We're midway through our exploration of the order of operations. I wanted to give my students a chance to breathe (mentally) and allow their learnings to cement in a little. I wanted to have an activity where they could practice what they've learned so far and where I could see what they knew.
I remembered a clock activity that Fawn did with her students last year and decided to morph her idea into an activity for my students. I told my students that each group was going to design their own clock. The assignment was met with lots of interest and excitement! I explained that - instead of each number on the clock - they would write an expression that demonstrated their ability to use the order of operations correctly.
As the groups worked, I was able to walk around and eavesdrop on conversations. It was wonderful to see my students trying different expressions, analyzing why some weren't working, arguing for their way of solving, and rejoicing together when they finally found one they all agreed worked. Fabulous!
As each group finished their planning, they got a
blank clock face to write their expressions on.
They then decorated them as they chose and then proudly displayed them on a wall for all to see.
There were lots of benefits for me as well. Instead of grading 173 papers with several problems on each paper, I was able to simply walk around, talk to my students, write some quick notes about problem areas I was seeing (exponents!) and make notes on individual students. The project turned out to be a wonderful formative assessment opportunity for me. I learned all I needed to know about where each individual student was and I was very easily able to see where some reteaching was needed, what areas the students had totally mastered, even found a couple of students who are ready for some extensions.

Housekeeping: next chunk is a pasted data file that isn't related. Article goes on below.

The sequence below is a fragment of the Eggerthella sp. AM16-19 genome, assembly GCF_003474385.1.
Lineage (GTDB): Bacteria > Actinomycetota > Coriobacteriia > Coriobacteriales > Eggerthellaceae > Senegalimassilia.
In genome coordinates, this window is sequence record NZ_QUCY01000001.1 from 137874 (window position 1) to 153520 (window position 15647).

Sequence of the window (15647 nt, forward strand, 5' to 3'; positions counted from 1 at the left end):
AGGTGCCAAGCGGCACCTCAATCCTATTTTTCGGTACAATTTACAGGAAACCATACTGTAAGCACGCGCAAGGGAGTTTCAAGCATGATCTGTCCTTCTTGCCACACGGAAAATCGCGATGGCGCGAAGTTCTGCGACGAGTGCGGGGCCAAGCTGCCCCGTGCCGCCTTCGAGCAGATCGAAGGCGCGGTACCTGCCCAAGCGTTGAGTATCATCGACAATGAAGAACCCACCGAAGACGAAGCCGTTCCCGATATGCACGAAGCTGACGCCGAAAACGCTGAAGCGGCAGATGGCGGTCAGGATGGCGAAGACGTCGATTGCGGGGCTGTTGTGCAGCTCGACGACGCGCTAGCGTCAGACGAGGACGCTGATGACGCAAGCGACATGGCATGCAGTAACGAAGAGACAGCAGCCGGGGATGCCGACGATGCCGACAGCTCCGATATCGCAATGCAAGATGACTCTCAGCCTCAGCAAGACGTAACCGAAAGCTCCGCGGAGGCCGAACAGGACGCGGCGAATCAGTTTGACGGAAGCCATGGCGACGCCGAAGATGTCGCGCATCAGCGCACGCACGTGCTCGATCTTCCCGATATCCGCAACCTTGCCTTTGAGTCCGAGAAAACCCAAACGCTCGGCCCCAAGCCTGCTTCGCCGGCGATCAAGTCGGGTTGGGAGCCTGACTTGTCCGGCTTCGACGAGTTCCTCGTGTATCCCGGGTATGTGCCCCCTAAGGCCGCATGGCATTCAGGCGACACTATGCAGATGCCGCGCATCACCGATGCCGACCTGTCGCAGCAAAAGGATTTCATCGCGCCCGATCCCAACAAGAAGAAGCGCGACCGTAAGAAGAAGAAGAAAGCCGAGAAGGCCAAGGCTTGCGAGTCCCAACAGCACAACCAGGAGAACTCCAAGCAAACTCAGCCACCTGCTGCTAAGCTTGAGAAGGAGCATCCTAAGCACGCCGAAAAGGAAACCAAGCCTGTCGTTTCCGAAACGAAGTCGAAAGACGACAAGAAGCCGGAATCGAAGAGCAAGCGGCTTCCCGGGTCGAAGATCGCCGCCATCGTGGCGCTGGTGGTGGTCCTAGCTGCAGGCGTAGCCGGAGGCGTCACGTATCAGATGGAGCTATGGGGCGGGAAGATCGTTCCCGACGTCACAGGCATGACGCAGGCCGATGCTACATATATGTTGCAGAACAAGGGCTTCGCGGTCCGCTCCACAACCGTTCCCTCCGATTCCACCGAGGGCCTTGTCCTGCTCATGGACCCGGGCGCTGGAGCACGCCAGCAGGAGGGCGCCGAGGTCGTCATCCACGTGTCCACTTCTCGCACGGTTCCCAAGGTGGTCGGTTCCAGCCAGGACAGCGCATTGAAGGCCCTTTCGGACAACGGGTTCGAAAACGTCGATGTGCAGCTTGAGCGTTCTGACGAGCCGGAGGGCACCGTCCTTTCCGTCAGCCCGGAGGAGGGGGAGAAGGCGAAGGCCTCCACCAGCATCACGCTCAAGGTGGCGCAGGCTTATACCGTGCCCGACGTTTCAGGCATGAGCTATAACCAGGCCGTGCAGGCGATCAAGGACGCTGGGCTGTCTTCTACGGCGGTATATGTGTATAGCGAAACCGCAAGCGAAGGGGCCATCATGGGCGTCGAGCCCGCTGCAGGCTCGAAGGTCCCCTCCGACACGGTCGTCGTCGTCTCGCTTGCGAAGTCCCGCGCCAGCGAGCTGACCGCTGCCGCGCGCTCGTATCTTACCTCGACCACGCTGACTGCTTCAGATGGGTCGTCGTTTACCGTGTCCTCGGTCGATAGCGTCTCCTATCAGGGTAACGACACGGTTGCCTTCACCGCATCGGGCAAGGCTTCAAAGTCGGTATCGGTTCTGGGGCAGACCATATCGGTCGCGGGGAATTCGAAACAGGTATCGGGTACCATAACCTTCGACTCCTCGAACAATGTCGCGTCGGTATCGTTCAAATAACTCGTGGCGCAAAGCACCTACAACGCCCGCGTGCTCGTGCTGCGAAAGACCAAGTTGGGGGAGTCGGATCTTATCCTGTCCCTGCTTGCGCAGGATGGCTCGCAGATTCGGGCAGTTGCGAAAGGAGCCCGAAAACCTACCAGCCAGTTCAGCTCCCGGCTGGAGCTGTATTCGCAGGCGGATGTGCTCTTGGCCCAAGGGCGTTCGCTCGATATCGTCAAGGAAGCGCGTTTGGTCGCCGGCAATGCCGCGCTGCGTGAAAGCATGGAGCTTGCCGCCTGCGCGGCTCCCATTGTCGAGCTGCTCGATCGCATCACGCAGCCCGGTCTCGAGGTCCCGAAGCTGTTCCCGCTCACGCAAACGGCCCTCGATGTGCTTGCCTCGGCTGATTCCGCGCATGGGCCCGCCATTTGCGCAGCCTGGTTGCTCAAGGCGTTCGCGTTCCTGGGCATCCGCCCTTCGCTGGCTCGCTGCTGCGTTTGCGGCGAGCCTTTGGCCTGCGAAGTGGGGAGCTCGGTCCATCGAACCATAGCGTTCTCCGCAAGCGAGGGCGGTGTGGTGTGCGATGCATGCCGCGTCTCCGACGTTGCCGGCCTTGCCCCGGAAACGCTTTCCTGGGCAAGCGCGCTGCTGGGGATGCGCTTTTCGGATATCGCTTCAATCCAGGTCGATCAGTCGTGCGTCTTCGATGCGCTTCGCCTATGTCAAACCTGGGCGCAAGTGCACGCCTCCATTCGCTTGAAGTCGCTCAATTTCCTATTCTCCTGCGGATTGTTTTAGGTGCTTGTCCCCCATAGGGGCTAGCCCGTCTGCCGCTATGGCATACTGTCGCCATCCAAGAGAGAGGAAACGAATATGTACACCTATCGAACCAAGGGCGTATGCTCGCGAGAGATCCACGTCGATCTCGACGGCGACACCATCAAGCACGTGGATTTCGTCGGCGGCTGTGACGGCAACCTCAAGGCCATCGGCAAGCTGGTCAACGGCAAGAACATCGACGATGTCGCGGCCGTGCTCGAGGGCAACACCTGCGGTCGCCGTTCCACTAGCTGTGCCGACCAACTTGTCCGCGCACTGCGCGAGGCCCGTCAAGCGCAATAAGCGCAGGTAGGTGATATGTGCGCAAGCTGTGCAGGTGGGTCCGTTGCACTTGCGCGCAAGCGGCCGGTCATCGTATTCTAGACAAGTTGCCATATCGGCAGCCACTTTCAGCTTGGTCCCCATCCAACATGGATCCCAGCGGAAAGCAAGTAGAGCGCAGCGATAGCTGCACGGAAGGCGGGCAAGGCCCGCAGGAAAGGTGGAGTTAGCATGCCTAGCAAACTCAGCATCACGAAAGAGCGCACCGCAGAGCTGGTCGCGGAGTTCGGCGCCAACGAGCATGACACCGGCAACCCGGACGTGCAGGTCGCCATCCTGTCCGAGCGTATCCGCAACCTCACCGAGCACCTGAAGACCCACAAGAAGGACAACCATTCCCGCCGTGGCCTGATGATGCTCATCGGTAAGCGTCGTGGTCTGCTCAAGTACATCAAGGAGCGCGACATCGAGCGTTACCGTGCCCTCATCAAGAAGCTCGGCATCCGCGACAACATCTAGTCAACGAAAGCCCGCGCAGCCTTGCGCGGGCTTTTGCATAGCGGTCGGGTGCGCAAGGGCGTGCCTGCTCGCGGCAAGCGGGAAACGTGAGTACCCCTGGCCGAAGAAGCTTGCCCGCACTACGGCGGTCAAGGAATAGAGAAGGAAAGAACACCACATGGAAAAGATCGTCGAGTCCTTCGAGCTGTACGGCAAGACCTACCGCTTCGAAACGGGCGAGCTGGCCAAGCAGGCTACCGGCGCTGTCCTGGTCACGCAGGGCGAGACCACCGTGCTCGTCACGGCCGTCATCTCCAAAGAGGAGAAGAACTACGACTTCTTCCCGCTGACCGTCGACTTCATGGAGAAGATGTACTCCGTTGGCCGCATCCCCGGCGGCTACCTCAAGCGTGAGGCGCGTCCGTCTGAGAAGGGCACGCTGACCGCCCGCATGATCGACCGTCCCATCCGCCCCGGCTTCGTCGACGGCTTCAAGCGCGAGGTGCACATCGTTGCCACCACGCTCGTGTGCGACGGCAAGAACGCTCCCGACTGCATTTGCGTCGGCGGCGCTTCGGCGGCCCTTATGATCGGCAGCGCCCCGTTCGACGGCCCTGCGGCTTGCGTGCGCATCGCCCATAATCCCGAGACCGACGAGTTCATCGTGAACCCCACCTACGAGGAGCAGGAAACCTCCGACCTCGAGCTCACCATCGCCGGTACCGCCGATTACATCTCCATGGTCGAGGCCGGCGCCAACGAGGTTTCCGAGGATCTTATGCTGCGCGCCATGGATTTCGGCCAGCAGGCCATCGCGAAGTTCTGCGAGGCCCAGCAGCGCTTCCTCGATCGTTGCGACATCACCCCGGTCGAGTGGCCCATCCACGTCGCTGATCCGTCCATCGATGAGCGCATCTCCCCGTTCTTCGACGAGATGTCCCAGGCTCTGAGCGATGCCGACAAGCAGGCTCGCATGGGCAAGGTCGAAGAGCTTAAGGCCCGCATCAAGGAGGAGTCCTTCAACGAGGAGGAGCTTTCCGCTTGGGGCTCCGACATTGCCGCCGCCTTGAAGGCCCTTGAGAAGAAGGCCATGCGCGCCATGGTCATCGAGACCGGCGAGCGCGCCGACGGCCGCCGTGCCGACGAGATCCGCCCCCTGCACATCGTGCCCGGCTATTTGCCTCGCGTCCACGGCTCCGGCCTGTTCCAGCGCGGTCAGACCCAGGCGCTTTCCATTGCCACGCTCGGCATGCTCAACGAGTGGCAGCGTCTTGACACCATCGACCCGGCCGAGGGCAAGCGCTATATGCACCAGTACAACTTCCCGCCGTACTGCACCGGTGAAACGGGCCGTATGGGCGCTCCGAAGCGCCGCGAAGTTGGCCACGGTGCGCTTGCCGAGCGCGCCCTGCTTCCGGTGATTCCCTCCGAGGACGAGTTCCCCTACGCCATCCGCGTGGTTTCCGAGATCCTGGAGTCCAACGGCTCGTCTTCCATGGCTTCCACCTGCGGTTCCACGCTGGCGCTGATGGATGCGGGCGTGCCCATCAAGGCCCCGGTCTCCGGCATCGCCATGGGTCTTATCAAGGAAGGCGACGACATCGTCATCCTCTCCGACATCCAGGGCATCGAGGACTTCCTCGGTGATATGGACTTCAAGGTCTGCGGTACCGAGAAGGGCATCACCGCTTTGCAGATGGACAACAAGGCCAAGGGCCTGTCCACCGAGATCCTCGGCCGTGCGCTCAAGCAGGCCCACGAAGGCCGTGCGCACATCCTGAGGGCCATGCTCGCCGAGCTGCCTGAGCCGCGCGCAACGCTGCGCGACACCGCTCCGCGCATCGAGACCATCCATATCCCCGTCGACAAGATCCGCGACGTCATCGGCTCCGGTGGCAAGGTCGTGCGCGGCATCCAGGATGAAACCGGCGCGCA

Next week.... way more practice with exponents, a little more practice with parentheses, I'll throw in some embedded parentheses and, finally, throw some dreaded fractions into the expressions.
If you try this activity, I'd love to hear how your students reacted and I'd love to get any suggestions for making the activity better next time.
Below, I've put a few more examples of student work and a blank clock, just in case you'd like to try the project.